I have never come across the word femmage before yesterday, but some femmage work caught my eye at the Lighthouse in Glasgow.
Look at these:
These outfits have embroidery and applique on them, as well as the very obvious buttons. They were made using recycled fabrics from the artist’s grandmothers generation. An awful lot of work went into them!
The outfits were inspired by Femmage. I had to look up a definition. This is what Brooklyn Museum says as part of information on one of their exhibitors:
Definition of “Femmage:”
1. It is work by a woman. 2. The activities of saving and collecting are important ingredients. 3. Scraps are essential to the process and are recycled in the work. 4. The theme has a woman-life context. 5. The work has elements of covert imagery. 6. The theme of the work addresses itself to an audience of intimates. 7. It celebrates a private or public event. 8. A diarist’s point of view is reflected in the work. 9. There is drawing and/or handwriting sewn in the work. 10. It contains silhouetted images which are fixed on material. 11. Recognizable images appear in narrative sequence. 12. Abstract forms create a pattern. 13. The work contains photographs or other printed matter. 14. The work has a functional as well as an aesthetic life.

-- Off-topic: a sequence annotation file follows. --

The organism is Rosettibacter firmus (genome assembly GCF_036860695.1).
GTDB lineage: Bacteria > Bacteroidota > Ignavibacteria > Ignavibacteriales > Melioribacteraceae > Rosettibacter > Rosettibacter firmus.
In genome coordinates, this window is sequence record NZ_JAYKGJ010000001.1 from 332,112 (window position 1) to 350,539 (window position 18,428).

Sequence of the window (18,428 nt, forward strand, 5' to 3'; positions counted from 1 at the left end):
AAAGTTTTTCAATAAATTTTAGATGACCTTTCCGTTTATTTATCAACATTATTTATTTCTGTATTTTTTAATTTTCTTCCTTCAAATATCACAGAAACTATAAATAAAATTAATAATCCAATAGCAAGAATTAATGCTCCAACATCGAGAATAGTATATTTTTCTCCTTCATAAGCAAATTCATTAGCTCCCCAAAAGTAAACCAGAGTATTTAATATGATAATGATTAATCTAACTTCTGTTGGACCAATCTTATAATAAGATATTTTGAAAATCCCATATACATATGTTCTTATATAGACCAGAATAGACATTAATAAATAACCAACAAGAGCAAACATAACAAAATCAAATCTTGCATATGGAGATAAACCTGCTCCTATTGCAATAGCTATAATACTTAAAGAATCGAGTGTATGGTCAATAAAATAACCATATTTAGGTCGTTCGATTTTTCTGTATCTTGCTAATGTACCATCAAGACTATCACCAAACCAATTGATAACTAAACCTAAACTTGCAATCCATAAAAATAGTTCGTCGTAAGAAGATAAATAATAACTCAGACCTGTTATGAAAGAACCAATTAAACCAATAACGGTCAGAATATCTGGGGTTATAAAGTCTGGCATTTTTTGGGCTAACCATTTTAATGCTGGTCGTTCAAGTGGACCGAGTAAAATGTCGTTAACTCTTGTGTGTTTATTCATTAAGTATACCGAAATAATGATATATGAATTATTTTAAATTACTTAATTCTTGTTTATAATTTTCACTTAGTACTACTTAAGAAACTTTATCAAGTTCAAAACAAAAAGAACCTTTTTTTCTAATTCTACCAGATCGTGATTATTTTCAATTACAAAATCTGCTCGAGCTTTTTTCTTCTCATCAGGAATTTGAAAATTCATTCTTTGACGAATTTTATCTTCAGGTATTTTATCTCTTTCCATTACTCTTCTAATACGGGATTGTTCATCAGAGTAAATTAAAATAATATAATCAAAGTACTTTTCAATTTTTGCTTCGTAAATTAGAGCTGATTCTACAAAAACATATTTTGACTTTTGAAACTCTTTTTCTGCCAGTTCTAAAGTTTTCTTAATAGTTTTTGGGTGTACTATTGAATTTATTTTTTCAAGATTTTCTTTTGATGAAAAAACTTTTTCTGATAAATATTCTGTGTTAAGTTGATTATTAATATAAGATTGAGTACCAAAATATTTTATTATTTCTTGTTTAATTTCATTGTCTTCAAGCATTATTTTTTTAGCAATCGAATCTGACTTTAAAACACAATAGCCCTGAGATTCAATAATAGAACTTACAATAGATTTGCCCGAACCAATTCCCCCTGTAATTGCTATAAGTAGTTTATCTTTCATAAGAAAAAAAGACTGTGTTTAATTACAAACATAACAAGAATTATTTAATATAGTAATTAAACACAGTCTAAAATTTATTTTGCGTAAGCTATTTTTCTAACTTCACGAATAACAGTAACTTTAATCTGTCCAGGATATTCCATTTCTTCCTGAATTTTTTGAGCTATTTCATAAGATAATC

I would definitely say that the work I have shown you above fills most of their criteria. Therefore it must be Femmage. The exhibit was called Love and Femmage and you can find out the artist here.